“Screenwriting Isn’t Writing” and Other Bullshit

downloadby Angela Guess

Richard Brody of the New Yorker published an article this week under the inhospitable title, “Screenwriting Isn’t Writing.” The article discusses F. Scott Fitzgerald’s unsuccessful bout as a screenwriter, purporting:

Fitzgerald’s time in Hollywood was a period of illusion, of delusion over all. Much to his credit and much to his misfortune, he was unable to sell out. He didn’t condescend to the movies, but took them seriously—so seriously that he made the mistake of thinking that screenwriting was writing, and that it could take its place in his oeuvre, which, in turn, would mark the cinema with his original artistry.

Evidently, Mr. Brody shares “notes on the cinema” with New Yorker readers, which I find surprising because the man seems to have absolutely no respect for film as an art form, and particularly low regard for screenwriters.

Are there screenwriters who write bad scripts? Absolutely. Are there screenwriters who take writing jobs that they detest because they need to make a buck or pay their dues? Of course.

Mr. Brody, are you trying to say that amidst the sea of bad scripts, there aren’t ANY that you think are worthy of the title “art”? No, screenwriting isn’t novel writing. Screenwriting isn’t literature. Screenwriting is screenwriting. It’s an essential piece of a collaborative form of art and entertainment that has brought joy, insight, growth, laughter, tears, and a sense of communal experience to the majority of people around the world for over a hundred years. Is that not a pursuit worthy of a great writer?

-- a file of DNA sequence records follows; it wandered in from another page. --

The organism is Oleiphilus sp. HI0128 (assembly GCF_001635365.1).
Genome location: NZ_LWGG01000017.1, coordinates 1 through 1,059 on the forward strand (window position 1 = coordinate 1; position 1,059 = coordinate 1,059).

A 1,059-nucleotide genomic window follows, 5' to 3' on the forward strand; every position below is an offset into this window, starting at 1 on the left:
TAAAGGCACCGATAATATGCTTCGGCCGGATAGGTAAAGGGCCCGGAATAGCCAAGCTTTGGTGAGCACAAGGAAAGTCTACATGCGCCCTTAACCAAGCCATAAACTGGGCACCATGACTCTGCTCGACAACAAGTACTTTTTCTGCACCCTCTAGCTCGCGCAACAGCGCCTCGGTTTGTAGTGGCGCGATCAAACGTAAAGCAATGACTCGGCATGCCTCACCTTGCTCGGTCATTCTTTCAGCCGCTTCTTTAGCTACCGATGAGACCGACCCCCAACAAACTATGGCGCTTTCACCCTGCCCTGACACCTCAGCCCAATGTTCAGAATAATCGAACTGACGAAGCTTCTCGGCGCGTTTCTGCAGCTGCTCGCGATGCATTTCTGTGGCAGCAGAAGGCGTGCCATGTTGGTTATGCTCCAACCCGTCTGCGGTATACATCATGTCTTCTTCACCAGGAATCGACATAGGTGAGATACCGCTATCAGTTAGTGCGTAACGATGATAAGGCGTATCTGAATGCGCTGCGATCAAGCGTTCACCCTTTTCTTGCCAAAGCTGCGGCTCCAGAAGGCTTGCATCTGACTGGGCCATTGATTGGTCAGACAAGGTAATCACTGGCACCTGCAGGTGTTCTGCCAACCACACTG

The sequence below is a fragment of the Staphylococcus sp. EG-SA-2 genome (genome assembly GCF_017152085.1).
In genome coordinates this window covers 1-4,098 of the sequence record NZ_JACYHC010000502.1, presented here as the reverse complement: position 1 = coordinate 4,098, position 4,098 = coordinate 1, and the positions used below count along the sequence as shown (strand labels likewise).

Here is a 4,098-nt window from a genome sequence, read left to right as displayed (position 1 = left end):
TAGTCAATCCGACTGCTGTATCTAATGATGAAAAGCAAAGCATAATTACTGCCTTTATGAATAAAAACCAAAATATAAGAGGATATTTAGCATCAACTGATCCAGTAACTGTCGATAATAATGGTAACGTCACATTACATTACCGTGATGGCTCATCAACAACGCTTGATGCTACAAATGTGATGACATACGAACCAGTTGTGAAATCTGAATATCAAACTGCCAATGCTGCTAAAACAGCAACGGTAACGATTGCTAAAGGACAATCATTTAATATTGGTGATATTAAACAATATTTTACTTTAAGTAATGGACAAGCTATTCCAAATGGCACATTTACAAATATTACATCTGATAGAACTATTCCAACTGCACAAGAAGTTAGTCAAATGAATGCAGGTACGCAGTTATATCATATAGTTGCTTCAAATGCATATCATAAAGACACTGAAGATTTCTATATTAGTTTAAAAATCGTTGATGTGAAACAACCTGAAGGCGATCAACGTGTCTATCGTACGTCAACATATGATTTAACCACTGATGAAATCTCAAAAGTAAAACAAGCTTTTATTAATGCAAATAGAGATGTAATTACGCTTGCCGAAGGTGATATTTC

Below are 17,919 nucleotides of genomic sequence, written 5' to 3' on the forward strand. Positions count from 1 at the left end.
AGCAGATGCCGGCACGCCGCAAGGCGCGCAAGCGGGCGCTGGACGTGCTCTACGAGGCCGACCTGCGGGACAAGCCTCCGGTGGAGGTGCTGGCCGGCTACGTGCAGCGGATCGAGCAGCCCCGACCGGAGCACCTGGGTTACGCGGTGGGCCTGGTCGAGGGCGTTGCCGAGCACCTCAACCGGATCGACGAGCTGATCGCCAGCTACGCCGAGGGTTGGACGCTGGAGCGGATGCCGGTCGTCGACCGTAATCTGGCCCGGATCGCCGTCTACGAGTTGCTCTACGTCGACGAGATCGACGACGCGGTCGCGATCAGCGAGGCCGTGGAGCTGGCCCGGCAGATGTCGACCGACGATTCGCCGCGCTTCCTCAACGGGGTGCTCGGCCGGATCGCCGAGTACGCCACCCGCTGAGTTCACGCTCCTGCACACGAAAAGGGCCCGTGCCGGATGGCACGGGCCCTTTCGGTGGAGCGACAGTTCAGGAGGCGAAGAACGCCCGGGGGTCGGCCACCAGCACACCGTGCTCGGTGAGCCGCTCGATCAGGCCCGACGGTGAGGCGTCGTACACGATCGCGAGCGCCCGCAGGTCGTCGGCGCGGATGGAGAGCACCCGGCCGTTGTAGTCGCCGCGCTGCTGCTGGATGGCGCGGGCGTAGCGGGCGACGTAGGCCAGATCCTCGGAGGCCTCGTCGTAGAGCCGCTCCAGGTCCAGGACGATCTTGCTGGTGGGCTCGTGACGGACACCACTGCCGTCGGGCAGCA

You would almost certainly argue that the best novels stand on a higher plain than the best scripts. I can’t argue with that, because novels are completed works meant to stand on their own (unlike scripts). But can you really argue that novels in general are superior to film? Or that novelists are superior writers? Or that novelists do not also “sell out”? It only takes a glance around a book store to see that a lot of terrible novels get published. The only difference between a bad novel and a bad film is that less people are aware of the bad novel.

Ahh, I feel better. Readers, please add your thoughts in the comments.

7 thoughts on ““Screenwriting Isn’t Writing” and Other Bullshit

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  1. Angela, I agree that screenwriting is an art. I feel it’s not as complicated as writing a novel, but it’s still work, if not more work. Screenwriters have to research for a long time just to make sure we have our ” fiction-facts” straight. I don’t agree with Richard Brody’s approach. Some people wouldn’t dare go near screenwriting because of the work that goes into it.

  2. Screenwriting may actually be more complicated than novel writing. You have to do so much more with your words to convey characterization, motivation, action, dialogue and story than you do in a novel, where you have hundreds of pages to play with. All of that has to translate into a readable script that can move people to pick it up and try to capture it on film.

    And yes, you can read numerous scripts on their own to enjoy the words and story the writers put forth without having to see the film version, where so many bad things can happen. Read the script of Nebraska if you don’t believe me, then tell me that you didn’t laugh out loud and thoroughly enjoy the characters written on the page. That’s writing. That’s powerful. Without a script, there is no movie. It’s the blueprint. And it’s written.